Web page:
"Do not store up for yourselves treasures on earth, where moth and rust consume and where theives break in and steal;
"But store up for yourselves treasures in heaven, where neither moth nor rust consume and where thieves do not break in and steal.
"For where your treasure is, there your heart will be also.
"The eye is the lamp of the body. So if your eye is healthy, your whole body will be full of light; but if your eye is unhealthy, your whole body will be full of darkness.
"If then the light in you is darkness, how great is that darkness!
"No one can serve two masters; for a slave will either hate the one and love the other, or be devoted to the one and despise the other. You cannot serve God and wealth."
Demons & Disease
There is a story I have heard from many people—perhaps it counts as a parable now—of a white, Western missionary to Africa bringing the gospel to Africans. Yet at the same time he also brought his Western, scientific mindset, and he taught it as reality as much as Christ as reality.
The missionary is talking to an African man, telling him that sickness and disease does not in fact come from demons, as this African’s spiritual paradigm taught him; disease comes from bacteria and viruses. So one day the missionary brings a microscope and shows the African what these microscopic things look like, as proof of his scientific understanding.
The African looks at the missionary and says, “Aha! So that is what a demon looks like!”
I was reminded of this story one week this summer in talking to “Arche”, a former gangbanger, user, and now second-in-charge of Homeboy Industries under Father Greg.
He had used a number of drugs in his life before coming to Homeboy, including coke and meth. He was telling me that, as he reads the Bible and engages the talk of the spiritual world, of spirits and angels and demons in spiritual warfare, he suspects that when a human being takes one of those drugs, more than chemicals enter the human person.
He tells me that he sees the human being as having free will from reading the Bible; but at the moment the chemicals are let in and start to work on the body, something else starts to work on the soul—evil spirits that seek to take that free will from the person.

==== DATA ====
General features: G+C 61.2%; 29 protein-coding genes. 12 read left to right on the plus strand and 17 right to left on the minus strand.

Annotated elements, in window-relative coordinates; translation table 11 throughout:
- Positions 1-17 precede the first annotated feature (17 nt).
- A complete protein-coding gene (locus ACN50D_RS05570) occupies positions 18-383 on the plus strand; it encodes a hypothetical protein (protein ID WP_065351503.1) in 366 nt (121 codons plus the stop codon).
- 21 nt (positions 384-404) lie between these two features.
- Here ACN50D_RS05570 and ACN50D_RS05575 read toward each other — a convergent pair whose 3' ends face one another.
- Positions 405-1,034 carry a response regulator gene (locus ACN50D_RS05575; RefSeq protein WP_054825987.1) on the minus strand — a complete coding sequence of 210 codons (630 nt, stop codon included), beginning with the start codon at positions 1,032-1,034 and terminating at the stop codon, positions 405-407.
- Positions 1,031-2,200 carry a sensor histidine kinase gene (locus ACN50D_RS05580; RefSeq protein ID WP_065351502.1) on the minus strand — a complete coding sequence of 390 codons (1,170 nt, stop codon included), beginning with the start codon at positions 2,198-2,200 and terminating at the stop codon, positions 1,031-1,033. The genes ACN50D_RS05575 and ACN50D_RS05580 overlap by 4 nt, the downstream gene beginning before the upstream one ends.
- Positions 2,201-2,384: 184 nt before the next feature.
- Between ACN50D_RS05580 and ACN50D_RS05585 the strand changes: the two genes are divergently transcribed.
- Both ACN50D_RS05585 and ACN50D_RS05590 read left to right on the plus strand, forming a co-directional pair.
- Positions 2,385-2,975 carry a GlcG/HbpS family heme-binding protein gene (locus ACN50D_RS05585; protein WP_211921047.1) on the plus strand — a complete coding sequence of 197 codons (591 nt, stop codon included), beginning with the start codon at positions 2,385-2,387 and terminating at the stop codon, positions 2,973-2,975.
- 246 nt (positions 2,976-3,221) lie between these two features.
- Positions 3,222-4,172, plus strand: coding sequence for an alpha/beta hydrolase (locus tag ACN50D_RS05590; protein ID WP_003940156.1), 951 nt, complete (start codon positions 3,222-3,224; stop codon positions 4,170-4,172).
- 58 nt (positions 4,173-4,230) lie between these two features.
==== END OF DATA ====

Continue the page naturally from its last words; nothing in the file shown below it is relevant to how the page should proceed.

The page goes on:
He is not the only one to relay this idea to me. A hostess at the Cafe, whom I will call "Madre," told me once that "you can't be addicted to drugs and not believe in demons."
At least to Arche, taking drugs meant an escape at the time; but it was an escape into bondage. He liberated his Self into imprisonment. He illuminated his pain with darkness; "If then the light in you is darkness, how great is that darkness!"
The Eye's Treasure is Master
If the process of sight sustains "the lamp of the body," perhaps the process of ingestion sustains the soul itself. "You are what you eat," as they say: Or, rather, you become what you take in. In days past, Arche's eye sought what drugs offered. His eye fixated on darkness, he took that darkness into his body, and darkness covered his heart, mind, and soul.
The darkness takes many forms for us. Pornography, for example, ensnares a grievously high number of people today. It appeals to the God-given capacity to look at what is beautiful and call it "good" or a "delight to the eyes" (Gen. 1.4, 3.6), even to the good desires of belonging and intimacy, but it removes the person of everyone it touches. It removes realities and offers power (cf. Gen. 3.1, 4-5), a fantasy. It is like the drug: Find what you have been created to seek—in pornography, belonging; in drugs, transcendence—but give up your person to do so.
Arche became an addict to his darkness. He would sacrifice, temporarily, his free will for the solace found in the high. "No one can serve two masters," and Arche could not give himself to the drug and yet remain in control of himself (cf. 1 Cor. 9.27).
Because what fills the eye, the body will treasure; and what the body treasures will rule it.
For Arche, his eye was once filled with drugs, and the evil spirits of addiction ruled him. Now, he fixates upon devotion to his community, belief in his God, discipline of his body, and these things rule him. And to anyone that knows him now, these things are easily seen pouring forth from him.
One day, the Lord willing, Arche will run Homeboy, after Father G does no longer. He is someone from the same world as the demographic of Homeboy’s clients, taught and developed by Father G and the Scriptures the Church holds so highly. His spirituality, and particularly its interaction with reality, will also guide and teach and develop members of this community for years to come.
I do not know if he is right about this spiritual component of drug use, about spiritual and chemical being parallel, but I do not think that he is wrong either. I do know that his suspicion gave me more insight into the world living around Homeboy. Even people who do not grow up in the Church, people who have been in the middle of the world, see something spiritual behind the concrete reality that they can experience by their five senses.
And I think I can learn a bit from this. Perhaps the food I eat is not merely food. Perhaps the videos and pictures I see are not merely images. And what do the food I eat, or the music I choose, or the movies I watch all have to say about what I treasure and, therefore, what rules me?